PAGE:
The European Union aviation safety Agency (EASA) on Tuesday suspended flights authorization for six months to Pakistani airlines vision air international and is the pride of the country, Pakistan International airlines (PIA). Suspension from July 1, comes after the Pakistani Minister of aviation said last week that the official inspection it was found that the country’s 262 860 active pilots holding fake licence or cheated on exams.
More than half of those pilots belonged to Pia, prompting the airline immediately land 141 of his 434 pilots. EASA, who said that his decision to bar Pia for six months was associated with a “large share” of pilot licenses invalid.
The Agency also stated that it had taken action because of concerns about the country’s ability to ensure compliance with international standards in aviation at all times.
Over the last few months, Pia flew only limited international flights because of the epidemic of the coronavirus. But when he resumed in last month one of its flights suffered a devastating collapse that killed 98 people. The accident was attributed to human error as the pilots were distracted, talking about the coronavirus when they first tried to land the Airbus A320, without putting his wheels down.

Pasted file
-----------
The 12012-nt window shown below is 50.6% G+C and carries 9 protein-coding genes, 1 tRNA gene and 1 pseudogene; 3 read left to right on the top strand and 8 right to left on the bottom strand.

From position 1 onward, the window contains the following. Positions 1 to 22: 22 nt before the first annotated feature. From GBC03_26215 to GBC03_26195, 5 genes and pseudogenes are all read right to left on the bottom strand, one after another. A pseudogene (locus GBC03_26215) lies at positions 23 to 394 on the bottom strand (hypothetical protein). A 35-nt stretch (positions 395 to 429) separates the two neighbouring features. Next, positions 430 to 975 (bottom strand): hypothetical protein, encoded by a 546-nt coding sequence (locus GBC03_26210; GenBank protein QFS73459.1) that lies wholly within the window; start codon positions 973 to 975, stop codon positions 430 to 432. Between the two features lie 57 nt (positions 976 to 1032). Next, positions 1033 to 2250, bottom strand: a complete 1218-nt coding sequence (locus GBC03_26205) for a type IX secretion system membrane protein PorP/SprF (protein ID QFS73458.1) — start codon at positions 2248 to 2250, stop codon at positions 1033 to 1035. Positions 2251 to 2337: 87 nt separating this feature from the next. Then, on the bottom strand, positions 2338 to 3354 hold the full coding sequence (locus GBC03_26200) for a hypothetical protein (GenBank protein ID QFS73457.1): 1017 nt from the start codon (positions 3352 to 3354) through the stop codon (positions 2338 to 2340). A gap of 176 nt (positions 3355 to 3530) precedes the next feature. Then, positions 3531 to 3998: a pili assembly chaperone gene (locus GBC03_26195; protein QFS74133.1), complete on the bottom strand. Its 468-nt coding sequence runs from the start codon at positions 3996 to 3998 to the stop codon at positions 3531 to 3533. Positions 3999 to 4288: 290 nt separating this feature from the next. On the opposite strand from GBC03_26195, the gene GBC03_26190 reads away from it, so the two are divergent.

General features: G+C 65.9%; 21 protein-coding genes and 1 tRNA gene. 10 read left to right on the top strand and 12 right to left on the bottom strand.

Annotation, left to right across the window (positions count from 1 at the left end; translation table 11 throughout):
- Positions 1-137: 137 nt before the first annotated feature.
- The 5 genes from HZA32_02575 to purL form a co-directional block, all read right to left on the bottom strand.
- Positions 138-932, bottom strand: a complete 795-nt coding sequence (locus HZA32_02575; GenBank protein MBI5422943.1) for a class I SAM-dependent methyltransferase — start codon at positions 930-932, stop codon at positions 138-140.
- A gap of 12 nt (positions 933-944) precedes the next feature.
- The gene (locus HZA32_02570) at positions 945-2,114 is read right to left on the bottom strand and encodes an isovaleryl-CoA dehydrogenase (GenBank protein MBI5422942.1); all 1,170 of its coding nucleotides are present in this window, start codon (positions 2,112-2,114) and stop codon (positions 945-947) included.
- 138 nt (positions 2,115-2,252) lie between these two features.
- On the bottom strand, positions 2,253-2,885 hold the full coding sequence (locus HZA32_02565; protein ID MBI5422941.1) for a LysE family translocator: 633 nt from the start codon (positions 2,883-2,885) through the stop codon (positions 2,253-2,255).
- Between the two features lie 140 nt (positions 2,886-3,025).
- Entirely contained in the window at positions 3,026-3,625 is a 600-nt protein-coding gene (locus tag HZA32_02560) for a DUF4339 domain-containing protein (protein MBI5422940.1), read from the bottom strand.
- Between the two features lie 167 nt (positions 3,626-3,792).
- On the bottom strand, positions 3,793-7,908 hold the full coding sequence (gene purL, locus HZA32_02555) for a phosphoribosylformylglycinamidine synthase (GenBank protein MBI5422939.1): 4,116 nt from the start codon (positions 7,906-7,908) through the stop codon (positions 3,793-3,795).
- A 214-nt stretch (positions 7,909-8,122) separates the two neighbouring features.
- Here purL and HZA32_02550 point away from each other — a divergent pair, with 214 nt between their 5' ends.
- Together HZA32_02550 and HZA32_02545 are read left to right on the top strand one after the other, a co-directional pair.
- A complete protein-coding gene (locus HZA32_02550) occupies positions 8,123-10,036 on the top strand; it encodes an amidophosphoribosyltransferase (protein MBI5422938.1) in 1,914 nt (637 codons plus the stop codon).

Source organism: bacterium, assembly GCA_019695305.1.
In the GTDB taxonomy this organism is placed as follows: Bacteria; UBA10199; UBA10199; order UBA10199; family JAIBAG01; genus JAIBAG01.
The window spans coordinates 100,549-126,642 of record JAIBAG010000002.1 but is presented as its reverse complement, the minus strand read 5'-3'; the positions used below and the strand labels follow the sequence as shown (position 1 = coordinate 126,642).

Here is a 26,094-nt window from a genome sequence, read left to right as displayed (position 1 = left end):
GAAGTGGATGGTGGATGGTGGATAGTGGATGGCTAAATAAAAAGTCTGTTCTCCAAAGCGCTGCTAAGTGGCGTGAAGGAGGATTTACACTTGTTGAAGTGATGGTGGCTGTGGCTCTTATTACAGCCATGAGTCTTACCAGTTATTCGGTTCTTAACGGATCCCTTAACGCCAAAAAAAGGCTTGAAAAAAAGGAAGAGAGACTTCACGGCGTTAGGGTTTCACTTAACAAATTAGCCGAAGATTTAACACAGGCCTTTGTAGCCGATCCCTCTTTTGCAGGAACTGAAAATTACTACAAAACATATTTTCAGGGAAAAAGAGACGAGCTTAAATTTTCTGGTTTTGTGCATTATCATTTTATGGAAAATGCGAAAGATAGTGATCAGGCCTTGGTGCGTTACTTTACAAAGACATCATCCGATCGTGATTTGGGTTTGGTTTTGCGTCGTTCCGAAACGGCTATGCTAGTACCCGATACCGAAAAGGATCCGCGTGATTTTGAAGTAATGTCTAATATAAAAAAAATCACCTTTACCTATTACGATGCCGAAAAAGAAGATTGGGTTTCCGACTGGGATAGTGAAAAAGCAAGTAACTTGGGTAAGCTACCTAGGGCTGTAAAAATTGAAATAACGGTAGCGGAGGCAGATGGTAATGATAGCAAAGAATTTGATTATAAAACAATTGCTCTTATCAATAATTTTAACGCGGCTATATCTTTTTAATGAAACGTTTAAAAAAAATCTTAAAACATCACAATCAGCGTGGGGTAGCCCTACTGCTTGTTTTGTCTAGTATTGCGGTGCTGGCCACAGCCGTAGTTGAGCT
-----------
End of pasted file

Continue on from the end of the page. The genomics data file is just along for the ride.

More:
Plans to appeal
Pia has promised to take corrective measures and to appeal the decision, saying that he expected that the suspension was raised to “near”, as the airline will ask for help from the government.
Prime Minister of Pakistan Imran Khan said in Parliament that his government would reform the Pia and other state institutions. “I want to tell my people: we have no other alternative, reform is inevitable,” Khan said on Tuesday.
Chaudhry Manzoor Ahmed, one of the leaders of the opposition party, the Pakistani people, said that the problems of Pia “to put the country’s reputation at stake.”
“The European Union’s decision is the result of consistent stupid incompetent rulers,” said Ahmed in a statement.
Until 1970-ies, Pia was considered one of the leading airlines in the region, but his reputation fell sharply on the background of chronic mismanagement, frequent cancellations and financial difficulties.
SKG/Sri (AFP, Reuters)
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